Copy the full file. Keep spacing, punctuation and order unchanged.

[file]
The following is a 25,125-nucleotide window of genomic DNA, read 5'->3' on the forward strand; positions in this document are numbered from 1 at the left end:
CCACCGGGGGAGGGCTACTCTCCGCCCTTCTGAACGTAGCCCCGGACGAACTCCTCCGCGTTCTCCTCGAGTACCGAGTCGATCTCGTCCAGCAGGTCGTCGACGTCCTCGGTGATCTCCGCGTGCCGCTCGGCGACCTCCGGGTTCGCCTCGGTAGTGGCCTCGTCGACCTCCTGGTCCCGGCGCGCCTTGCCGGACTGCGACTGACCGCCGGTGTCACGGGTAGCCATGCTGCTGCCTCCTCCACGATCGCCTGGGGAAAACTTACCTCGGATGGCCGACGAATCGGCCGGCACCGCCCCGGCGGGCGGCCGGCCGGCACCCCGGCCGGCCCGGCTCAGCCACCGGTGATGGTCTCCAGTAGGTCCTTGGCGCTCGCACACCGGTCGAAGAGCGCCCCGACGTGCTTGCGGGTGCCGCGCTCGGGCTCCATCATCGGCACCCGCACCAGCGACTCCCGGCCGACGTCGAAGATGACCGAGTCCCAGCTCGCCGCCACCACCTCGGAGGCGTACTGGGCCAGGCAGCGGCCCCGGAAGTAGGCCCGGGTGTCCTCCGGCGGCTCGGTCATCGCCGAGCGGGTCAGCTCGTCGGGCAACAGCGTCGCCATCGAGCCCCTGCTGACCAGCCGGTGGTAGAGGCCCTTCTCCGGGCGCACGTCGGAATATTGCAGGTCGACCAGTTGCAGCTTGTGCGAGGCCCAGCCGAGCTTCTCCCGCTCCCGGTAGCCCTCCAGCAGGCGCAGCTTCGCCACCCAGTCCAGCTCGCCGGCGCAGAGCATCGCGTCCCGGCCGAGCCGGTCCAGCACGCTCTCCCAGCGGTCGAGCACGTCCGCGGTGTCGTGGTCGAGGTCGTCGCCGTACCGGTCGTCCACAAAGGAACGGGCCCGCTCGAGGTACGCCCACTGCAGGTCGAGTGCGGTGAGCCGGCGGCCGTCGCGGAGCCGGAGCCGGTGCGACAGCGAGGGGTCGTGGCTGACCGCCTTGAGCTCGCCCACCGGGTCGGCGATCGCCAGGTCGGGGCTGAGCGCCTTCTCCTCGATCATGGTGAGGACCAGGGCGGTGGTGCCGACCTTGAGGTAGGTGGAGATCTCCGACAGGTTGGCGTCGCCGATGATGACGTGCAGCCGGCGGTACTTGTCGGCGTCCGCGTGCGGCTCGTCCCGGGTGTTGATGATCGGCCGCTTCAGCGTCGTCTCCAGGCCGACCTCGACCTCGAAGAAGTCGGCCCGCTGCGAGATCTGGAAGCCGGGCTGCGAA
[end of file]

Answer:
The following is a 25,125-nucleotide window of genomic DNA, read 5'->3' on the forward strand; positions in this document are numbered from 1 at the left end:
CCACCGGGGGAGGGCTACTCTCCGCCCTTCTGAACGTAGCCCCGGACGAACTCCTCCGCGTTCTCCTCGAGTACCGAGTCGATCTCGTCCAGCAGGTCGTCGACGTCCTCGGTGATCTCCGCGTGCCGCTCGGCGACCTCCGGGTTCGCCTCGGTAGTGGCCTCGTCGACCTCCTGGTCCCGGCGCGCCTTGCCGGACTGCGACTGACCGCCGGTGTCACGGGTAGCCATGCTGCTGCCTCCTCCACGATCGCCTGGGGAAAACTTACCTCGGATGGCCGACGAATCGGCCGGCACCGCCCCGGCGGGCGGCCGGCCGGCACCCCGGCCGGCCCGGCTCAGCCACCGGTGATGGTCTCCAGTAGGTCCTTGGCGCTCGCACACCGGTCGAAGAGCGCCCCGACGTGCTTGCGGGTGCCGCGCTCGGGCTCCATCATCGGCACCCGCACCAGCGACTCCCGGCCGACGTCGAAGATGACCGAGTCCCAGCTCGCCGCCACCACCTCGGAGGCGTACTGGGCCAGGCAGCGGCCCCGGAAGTAGGCCCGGGTGTCCTCCGGCGGCTCGGTCATCGCCGAGCGGGTCAGCTCGTCGGGCAACAGCGTCGCCATCGAGCCCCTGCTGACCAGCCGGTGGTAGAGGCCCTTCTCCGGGCGCACGTCGGAATATTGCAGGTCGACCAGTTGCAGCTTGTGCGAGGCCCAGCCGAGCTTCTCCCGCTCCCGGTAGCCCTCCAGCAGGCGCAGCTTCGCCACCCAGTCCAGCTCGCCGGCGCAGAGCATCGCGTCCCGGCCGAGCCGGTCCAGCACGCTCTCCCAGCGGTCGAGCACGTCCGCGGTGTCGTGGTCGAGGTCGTCGCCGTACCGGTCGTCCACAAAGGAACGGGCCCGCTCGAGGTACGCCCACTGCAGGTCGAGTGCGGTGAGCCGGCGGCCGTCGCGGAGCCGGAGCCGGTGCGACAGCGAGGGGTCGTGGCTGACCGCCTTGAGCTCGCCCACCGGGTCGGCGATCGCCAGGTCGGGGCTGAGCGCCTTCTCCTCGATCATGGTGAGGACCAGGGCGGTGGTGCCGACCTTGAGGTAGGTGGAGATCTCCGACAGGTTGGCGTCGCCGATGATGACGTGCAGCCGGCGGTACTTGTCGGCGTCCGCGTGCGGCTCGTCCCGGGTGTTGATGATCGGCCGCTTCAGCGTCGTCTCCAGGCCGACCTCGACCTCGAAGAAGTCGGCCCGCTGCGAGATCTGGAAGCCGGGCTGCGAA